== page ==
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Re: Using $upstream_response_time in add_header shows a dash

February 07, 2021 05:51PM
Maxim Dounin Wrote:
-------------------------------------------------------
> Hello!
>
> On Fri, Feb 05, 2021 at 03:38:16PM -0500, MarioIshac wrote:
>
> > Hello all,
> >
> > I have this example nginx.conf:
> > https://gist.github.com/MarioIshac/e6971ab0b343da210de62ebb1c6e2f99
> to
> > reproduce the behavior.
> >
> > I start nginx and an example upstream with:
> >
> > python3 -u -m http.server 8001 > app.log 2>&1 & sudo nginx >
> nginx.log 2>&1
> >
> > Upon hitting nginx with `curl -i localhost:8000`, I see these
> response
> > headers:
> >
> > X-Trip-Time: 0.001
> > X-Addr: 127.0.0.1:8001
> > X-Status: 200
> > X-Process-Time: -
> >
> > `cat app.log` shows that upstream was hit successfully, and `cat
> nginx.log`
> > shows that nginx knows the $upstream_response_time at log time, as I
> get
> > this log:
> >
> > 127.0.0.1:8001 200 0.004
> >
> > Why does nginx substitute the request time and relevant response
> metadata
> > (like $upstream_status) at add_header time successfully, yet
> substitutes the
> > upstream response time with a dash?
> >
> > My goal with returning $upstream_response_time in a header is so the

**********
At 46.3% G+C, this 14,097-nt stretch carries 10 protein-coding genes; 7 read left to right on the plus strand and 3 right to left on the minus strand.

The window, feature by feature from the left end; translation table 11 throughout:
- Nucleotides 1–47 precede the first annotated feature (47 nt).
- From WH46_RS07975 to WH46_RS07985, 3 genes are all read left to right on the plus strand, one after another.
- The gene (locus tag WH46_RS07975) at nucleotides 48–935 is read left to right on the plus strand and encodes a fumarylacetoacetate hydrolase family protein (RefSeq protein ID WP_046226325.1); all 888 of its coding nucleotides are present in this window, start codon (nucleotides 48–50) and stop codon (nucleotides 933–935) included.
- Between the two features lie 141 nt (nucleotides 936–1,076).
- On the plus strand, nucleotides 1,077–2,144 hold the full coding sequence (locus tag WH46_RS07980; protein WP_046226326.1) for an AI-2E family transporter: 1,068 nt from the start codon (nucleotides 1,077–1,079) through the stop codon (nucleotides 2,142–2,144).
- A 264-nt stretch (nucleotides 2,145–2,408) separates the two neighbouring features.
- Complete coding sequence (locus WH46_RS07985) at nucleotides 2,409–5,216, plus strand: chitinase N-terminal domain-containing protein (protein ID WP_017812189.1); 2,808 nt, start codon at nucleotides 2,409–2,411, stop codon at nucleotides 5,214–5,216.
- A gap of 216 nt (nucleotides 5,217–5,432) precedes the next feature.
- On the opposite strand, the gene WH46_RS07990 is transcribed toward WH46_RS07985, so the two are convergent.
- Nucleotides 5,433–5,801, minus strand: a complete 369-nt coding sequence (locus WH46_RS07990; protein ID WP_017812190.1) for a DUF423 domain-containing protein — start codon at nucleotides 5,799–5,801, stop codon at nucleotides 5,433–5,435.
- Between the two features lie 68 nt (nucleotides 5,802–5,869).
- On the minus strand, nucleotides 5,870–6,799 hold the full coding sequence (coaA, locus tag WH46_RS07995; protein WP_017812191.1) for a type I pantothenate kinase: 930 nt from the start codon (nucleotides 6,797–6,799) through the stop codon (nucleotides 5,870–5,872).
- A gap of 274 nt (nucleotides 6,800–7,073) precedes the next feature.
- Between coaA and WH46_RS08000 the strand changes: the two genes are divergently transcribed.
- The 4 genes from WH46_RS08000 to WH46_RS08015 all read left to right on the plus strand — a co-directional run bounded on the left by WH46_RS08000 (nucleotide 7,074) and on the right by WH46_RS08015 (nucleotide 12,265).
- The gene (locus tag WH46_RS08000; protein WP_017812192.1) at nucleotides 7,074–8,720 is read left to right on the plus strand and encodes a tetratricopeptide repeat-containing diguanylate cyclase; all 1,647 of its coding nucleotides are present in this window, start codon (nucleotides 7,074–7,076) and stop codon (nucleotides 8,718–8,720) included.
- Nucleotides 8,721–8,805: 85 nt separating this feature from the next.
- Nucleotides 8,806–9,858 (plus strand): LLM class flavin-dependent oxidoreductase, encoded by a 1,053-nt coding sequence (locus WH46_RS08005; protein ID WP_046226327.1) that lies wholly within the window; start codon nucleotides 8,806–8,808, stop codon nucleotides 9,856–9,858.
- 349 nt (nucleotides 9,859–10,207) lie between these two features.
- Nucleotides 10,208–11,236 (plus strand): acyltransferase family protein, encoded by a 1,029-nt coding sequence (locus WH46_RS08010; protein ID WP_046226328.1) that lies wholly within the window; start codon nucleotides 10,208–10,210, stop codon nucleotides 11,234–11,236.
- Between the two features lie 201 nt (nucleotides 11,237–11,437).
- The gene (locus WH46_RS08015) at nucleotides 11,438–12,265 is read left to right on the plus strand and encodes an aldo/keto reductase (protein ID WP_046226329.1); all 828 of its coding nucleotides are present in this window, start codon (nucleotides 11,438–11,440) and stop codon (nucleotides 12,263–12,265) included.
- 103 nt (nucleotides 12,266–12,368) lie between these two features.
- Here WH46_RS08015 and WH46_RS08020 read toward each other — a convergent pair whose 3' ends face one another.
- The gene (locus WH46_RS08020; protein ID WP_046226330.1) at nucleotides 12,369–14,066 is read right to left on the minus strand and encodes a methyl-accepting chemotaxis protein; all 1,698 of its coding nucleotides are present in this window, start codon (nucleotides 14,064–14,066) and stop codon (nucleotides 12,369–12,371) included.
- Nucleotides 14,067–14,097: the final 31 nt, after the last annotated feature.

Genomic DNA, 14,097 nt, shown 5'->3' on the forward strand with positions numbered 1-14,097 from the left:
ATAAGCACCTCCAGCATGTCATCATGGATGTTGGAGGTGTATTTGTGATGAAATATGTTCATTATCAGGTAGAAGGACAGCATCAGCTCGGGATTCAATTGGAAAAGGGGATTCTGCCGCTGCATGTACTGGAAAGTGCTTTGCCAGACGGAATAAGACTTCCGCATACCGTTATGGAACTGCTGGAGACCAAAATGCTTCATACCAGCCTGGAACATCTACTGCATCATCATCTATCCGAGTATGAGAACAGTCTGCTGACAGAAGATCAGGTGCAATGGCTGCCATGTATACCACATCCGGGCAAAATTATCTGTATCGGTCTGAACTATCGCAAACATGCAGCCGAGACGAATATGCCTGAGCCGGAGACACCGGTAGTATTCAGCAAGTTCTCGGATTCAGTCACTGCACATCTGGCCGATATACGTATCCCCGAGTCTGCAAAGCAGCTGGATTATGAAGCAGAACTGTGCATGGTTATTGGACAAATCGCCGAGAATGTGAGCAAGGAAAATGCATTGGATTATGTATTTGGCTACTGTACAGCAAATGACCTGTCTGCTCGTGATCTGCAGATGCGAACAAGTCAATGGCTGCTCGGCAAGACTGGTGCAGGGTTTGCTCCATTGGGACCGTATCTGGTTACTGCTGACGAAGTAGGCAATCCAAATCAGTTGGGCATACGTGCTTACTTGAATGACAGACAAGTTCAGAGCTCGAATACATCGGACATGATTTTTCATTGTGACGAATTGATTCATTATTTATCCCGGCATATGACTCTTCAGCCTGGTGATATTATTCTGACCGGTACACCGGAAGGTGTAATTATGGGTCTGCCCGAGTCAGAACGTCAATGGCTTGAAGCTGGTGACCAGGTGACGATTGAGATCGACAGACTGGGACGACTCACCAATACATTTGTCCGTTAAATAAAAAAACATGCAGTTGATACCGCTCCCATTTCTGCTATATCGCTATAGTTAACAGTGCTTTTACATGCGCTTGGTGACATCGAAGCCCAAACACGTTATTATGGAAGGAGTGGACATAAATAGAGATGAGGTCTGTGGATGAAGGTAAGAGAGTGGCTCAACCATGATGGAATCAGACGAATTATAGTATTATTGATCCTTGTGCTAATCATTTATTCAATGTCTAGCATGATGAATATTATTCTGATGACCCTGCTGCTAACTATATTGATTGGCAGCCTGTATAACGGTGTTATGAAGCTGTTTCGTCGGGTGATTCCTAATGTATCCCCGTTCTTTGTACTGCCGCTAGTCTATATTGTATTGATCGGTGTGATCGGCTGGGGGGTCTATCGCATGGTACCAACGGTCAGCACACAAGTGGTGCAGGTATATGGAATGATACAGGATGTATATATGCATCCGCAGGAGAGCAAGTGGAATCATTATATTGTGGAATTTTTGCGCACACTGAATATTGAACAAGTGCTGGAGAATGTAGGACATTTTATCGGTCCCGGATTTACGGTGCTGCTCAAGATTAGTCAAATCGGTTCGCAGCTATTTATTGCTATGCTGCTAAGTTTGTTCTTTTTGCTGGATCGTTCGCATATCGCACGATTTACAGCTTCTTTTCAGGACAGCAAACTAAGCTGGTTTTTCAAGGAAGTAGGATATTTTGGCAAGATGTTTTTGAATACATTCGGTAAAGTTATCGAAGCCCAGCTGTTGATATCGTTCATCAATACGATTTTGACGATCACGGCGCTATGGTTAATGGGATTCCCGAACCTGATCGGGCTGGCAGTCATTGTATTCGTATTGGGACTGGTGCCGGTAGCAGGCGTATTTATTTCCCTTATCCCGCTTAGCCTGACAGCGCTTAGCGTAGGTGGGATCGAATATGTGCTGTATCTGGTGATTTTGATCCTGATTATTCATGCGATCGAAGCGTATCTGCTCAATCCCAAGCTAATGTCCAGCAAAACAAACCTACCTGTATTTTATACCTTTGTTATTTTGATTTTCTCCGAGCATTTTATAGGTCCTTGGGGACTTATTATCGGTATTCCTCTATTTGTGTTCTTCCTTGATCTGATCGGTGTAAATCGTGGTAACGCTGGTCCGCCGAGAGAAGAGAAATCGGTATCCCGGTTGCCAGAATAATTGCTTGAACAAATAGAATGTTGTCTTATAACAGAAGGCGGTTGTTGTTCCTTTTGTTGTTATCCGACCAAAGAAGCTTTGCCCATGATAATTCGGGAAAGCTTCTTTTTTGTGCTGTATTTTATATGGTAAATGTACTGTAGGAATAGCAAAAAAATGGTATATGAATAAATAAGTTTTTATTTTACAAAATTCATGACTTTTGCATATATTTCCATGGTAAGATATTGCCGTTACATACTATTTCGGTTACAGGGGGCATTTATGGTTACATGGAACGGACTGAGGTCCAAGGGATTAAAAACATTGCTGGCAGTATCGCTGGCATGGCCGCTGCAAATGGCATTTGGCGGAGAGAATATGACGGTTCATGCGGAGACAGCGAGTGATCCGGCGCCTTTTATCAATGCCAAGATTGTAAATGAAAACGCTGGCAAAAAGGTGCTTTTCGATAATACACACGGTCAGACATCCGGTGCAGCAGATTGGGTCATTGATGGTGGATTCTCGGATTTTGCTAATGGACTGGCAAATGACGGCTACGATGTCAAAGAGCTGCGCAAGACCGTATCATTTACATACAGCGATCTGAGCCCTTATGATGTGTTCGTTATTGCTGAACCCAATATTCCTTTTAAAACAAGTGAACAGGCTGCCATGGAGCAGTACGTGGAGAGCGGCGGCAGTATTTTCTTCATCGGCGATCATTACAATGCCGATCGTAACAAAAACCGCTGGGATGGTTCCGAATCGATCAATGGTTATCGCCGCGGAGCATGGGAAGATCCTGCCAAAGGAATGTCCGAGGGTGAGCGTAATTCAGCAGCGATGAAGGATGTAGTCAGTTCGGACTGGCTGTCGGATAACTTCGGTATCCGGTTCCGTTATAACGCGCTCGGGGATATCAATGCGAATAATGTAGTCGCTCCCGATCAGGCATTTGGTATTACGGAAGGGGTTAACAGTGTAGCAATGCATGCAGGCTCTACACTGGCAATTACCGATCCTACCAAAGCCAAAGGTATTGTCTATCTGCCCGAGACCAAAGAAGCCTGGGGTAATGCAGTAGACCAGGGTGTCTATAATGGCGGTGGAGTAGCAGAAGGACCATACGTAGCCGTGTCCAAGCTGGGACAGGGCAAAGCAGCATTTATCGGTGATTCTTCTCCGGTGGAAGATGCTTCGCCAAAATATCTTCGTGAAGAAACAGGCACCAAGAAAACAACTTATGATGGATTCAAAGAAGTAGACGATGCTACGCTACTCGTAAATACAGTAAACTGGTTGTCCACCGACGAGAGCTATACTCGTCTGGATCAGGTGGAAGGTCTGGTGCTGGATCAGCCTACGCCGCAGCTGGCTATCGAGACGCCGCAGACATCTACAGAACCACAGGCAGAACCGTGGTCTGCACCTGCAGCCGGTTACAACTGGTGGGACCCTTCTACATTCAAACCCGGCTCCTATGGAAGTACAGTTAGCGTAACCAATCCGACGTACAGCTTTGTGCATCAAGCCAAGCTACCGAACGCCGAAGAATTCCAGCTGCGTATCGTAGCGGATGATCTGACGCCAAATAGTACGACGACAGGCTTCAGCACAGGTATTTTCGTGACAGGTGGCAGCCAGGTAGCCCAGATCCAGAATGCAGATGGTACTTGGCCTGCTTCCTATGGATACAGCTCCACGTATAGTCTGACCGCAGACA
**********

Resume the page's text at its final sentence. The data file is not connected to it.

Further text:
> client
> > can know how much of their request latency was due to their upload
> speeds
> > vs. server processing time.
>
> That's because response headers are sent before the
> $upstream_response_time is known: it is only known when the
> response is fully received from the upstream server, including the
> response body, and this happens after the response headers are
> sent to the client. If you want to return something in the
> response headers, consider the $upstream_header_time variable
> instead (http://nginx.org/r/$upstream_header_time).
>
> --
> Maxim Dounin
> http://mdounin.ru/
> _______________________________________________
> nginx mailing list
> nginx@nginx.org
> http://mailman.nginx.org/mailman/listinfo/nginx

Thanks for the great clarification. I've tested out returning $upstream_header_time in a response header and it is very close to the $upstream_response_time that is logged, so I'll be going with this.

This is more out of curiosity rather than a need (since the times were really close anyways), but does nginx have an option to buffer the whole response (headers and body) before sending it?
Subject Author Posted

Using $upstream_response_time in add_header shows a dash

MarioIshac February 05, 2021 03:38PM

Re: Using $upstream_response_time in add_header shows a dash

Maxim Dounin February 07, 2021 11:00AM

Re: Using $upstream_response_time in add_header shows a dash

MarioIshac February 07, 2021 05:51PM



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